Algorithms that detect the brain’s hidden consciousness can help doctors predict a patient’s recovery from a head injury

Families of people in an unresponsive state due to severe brain injury face the permanent and impossible decision of whether or not to continue life-sustaining care. To make matters even more complicated, there is no definitive way to know what a patient’s chances of recovery are, and traditional bedside exams can miss important signs.

Early on, neurologists found the first whispers of a promising way to find out what was really going on in a patient’s brain, through brain activity scans. The idea was to analyze these measurements for signs of secret consciousness, which are signals that patients cannot otherwise express with movement or speech but are present in neuroimaging.

Researchers from Columbia University and New York Presbyterian Hospital have taken a big step in this research direction. A new study published Wednesday in Lancet Neurology shows that patients with signs of secret consciousness had shorter recovery times and better outcomes than those without.

Brian Edlowa Massachusetts General Hospital and Harvard Medical School neurologist who was not involved in the study called the new research “groundbreaking.”

“What families want to know is, ‘Will my loved one be able to regain a quality of life that is meaningful and acceptable to them, and how long will it take for my loved one to get there?’ “, he told The Daily Beast. “This study goes a long way to answering both of these questions.”

The study followed 193 patients with acute brain injury during their first year of recovery, registering at three, six and 12 months after injury. The researchers applied a machine learning model to electroencephalograms (EEG, which record brain waves) of unresponsive patients to detect brain activity in response to verbal commands and determine whether a patient is displaying covert consciousness.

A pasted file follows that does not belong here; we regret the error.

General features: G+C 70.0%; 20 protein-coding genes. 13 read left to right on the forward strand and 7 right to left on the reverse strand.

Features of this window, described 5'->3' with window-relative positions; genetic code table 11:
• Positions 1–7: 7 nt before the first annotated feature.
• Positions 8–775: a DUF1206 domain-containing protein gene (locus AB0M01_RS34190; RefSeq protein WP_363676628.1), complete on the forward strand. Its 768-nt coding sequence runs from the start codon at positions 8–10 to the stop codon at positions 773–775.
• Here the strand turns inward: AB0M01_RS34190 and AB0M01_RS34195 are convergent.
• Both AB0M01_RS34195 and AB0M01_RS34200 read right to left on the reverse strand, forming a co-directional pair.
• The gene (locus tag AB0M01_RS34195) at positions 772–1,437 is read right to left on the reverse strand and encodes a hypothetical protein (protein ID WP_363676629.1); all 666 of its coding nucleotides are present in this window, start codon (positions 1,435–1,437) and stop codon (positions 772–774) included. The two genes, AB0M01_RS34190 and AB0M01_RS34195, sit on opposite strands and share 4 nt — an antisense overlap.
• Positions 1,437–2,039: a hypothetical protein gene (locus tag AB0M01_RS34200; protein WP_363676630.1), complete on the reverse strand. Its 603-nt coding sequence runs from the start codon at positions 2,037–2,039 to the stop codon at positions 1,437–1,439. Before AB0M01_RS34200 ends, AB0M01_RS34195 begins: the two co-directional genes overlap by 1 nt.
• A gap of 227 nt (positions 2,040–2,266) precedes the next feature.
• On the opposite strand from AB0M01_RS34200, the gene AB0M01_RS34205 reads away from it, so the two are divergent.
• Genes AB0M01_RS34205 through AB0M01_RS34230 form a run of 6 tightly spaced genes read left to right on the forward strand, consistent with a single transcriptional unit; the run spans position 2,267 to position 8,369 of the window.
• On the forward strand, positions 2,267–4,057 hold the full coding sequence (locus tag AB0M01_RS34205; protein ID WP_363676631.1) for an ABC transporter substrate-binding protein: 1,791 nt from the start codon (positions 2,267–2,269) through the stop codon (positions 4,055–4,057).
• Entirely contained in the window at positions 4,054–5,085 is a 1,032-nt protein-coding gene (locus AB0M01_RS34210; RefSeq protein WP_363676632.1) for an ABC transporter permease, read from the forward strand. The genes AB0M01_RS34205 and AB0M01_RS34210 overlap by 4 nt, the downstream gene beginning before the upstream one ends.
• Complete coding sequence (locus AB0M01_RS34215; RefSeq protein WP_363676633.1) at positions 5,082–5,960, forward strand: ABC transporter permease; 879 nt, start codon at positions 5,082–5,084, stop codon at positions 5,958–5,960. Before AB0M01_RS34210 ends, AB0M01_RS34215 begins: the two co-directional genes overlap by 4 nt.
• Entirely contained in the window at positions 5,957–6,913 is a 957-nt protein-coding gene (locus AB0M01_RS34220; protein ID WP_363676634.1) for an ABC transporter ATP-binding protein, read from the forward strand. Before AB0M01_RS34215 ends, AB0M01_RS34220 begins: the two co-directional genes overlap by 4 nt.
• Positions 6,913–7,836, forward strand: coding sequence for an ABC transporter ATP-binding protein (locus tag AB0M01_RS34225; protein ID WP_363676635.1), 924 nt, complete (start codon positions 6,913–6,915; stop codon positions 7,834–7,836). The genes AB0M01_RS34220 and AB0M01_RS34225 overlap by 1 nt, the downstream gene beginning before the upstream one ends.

Of patients who recovered within a year, 64% who showed a secret conscience did so within three months, compared to 29% of patients without a secret conscience.

John Claassendirector of critical care neurology at Columbia University and lead author of the study, told The Daily Beast that the work builds on a paper 2019 by his team which found an association between secret awareness and positive outcomes, but was too small to establish a causal link. This new study replicates their findings in a larger cohort and was able to show a marked benefit when controlling for other factors that influence recovery, such as age.

“As an academic community, we need to replicate and validate these findings in larger multicenter studies, but, in my view, it’s not too early to start thinking about how these findings might affect our approach to prognosis. in ICU,” Edlow said.

“What families want to know is, “Will my loved one be able to regain a quality of life that is meaningful and acceptable to them, and how long will it take for my loved one to get there?” »”

— Brian Edlow, Massachusetts General Hospital

Claassen said independent validation will help make a compelling case for changing the current standard of care and that “this document will fuel the discussion.” In the meantime, he is already devising ways to scale technology fairly in healthcare centers. Publishing the code for his team’s machine learning algorithm is one step, he said, but the centers will need to work together to collect and analyze brain activity data.

“What needs to happen is that you can do it in any place, in any hospital, in any rehabilitation place, ideally,” Claassen said.

Sharon D. Cole